The social housing sector is changing rapidly. Historically providers could rely upon substantial levels of government grant to fund new development, high street banks providing long term debt on low margins and housing benefit being available to underwrite rents in full.
The world is now a very different place. We have seen increasing diversification by registered providers away from being involved solely in traditional social housing to providing private rented and private for sale units as well as student accommodation and other activities. Recent transactions, such as the Genesis/M&G sale and leaseback show the appetite of both providers and investors to look at new ways of developing, holding and financing social housing.
Last month the Homes and Community Agency published a discussion paper focusing on potential changes to the regulatory framework for social housing entitled “Protecting Social Housing Assets in a more diverse sector”. The paper examines a number of proposals to alter the way the social housing sector is regulated so that the statutory framework provides sufficient protection to protect social housing (this is HCA’s main priority) in the current market.
The proposals set out in the paper include:-
- In the same way that the Government is looking at ring fencing in relation to banks’ activities there are proposals that a registered provider should ring fence its normal social housing business from other activities. The HCA recognise that diversification of activities can be a good thing but it also involves risk and can potentially put at risk social housing assets - for example if lenders enforce security against social housing assets, the assets may be lost to the sector; the tenants may adversely suffer in terms of rent increases and sums invested by government in the past will be put at risk. The proposal is that the social housing activity should be undertaken in a discreet corporate entity and that all social housing activities should be funded on a non-recourse basis.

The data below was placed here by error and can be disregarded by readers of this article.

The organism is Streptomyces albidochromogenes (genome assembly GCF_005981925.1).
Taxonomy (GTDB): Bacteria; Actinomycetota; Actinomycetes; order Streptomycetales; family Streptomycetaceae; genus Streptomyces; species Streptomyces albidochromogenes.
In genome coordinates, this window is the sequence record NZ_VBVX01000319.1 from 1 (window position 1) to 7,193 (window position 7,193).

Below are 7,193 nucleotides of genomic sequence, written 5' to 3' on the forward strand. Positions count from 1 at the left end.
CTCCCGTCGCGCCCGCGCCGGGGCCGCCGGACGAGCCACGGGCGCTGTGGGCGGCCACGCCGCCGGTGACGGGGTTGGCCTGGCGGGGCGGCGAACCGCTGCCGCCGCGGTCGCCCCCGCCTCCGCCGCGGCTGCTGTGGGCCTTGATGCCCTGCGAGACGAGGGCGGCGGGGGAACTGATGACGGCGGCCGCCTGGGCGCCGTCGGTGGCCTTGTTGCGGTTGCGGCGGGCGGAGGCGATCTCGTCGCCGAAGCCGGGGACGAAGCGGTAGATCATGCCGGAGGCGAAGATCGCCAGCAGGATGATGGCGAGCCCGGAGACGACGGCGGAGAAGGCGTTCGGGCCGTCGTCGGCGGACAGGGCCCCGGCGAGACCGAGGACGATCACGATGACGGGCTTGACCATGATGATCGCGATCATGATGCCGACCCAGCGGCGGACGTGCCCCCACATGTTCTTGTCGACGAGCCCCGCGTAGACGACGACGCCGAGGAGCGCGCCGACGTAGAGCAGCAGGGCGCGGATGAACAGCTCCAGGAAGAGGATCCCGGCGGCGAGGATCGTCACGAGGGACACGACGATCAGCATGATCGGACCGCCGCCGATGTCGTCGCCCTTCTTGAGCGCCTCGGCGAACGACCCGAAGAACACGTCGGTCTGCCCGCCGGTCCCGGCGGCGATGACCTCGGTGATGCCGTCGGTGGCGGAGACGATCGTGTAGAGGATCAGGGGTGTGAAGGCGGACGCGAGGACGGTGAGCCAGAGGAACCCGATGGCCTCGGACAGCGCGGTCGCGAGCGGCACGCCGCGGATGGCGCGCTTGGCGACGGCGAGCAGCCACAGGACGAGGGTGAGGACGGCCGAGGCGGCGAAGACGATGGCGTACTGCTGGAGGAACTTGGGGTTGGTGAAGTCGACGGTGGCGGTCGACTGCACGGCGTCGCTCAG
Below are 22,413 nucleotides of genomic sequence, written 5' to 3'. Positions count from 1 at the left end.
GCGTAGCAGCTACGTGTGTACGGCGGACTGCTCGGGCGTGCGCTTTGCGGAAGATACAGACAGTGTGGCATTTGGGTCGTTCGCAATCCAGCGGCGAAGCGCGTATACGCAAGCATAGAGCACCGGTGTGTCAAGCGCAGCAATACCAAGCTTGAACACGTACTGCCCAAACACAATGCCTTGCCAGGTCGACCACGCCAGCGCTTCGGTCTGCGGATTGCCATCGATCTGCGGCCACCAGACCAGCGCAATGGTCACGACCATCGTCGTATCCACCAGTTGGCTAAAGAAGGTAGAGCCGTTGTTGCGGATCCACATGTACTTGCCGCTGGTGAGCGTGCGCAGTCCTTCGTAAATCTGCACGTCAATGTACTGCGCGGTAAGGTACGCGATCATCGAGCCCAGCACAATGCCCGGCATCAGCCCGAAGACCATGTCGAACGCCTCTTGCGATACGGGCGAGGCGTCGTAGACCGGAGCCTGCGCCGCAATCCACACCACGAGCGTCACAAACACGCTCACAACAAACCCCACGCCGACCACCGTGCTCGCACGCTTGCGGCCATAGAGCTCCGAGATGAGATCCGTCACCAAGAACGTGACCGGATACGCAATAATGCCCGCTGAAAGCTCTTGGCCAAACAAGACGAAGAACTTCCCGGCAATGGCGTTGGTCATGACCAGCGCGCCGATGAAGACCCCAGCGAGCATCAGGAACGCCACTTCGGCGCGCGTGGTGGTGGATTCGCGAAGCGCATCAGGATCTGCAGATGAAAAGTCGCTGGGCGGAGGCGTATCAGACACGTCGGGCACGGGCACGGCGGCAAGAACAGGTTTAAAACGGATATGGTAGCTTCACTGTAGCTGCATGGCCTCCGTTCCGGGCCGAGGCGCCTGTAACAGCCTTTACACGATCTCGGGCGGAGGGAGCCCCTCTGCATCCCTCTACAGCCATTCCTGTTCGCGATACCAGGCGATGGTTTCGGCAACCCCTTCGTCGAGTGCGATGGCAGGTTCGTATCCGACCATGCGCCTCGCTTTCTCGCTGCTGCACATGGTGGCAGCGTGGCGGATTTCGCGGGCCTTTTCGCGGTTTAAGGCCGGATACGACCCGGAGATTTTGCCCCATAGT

- As part of risk planning social housing providers should be actively undertaking recovery planning (i.e. what to do in the event of a major financial failure). The proposal is that the Regulatory Framework should be developed so as to ensure that relevant providers have adequate plans in place this would allow for the decision to be made more quickly in the event of a major financial failure.
The HCA recognises that the Regulatory Framework should not act as a disincentive or break on potential private sector investment (which the HCA wishes to encourage). Historically there has always been a perception that the social housing sector is implicitly guaranteed by the Government and that a social housing provider would not be allowed to fail. There have been a couple of well publicised instances in the past where action has had to be taken and other social housing providers have taken over the assets of existing providers in financial difficulty. Going forward it is by no means clear that the financing and investment sectors will be able to rely on this implicit understanding.
Responses to the discussion paper are required by 4 June. See link here for a copy.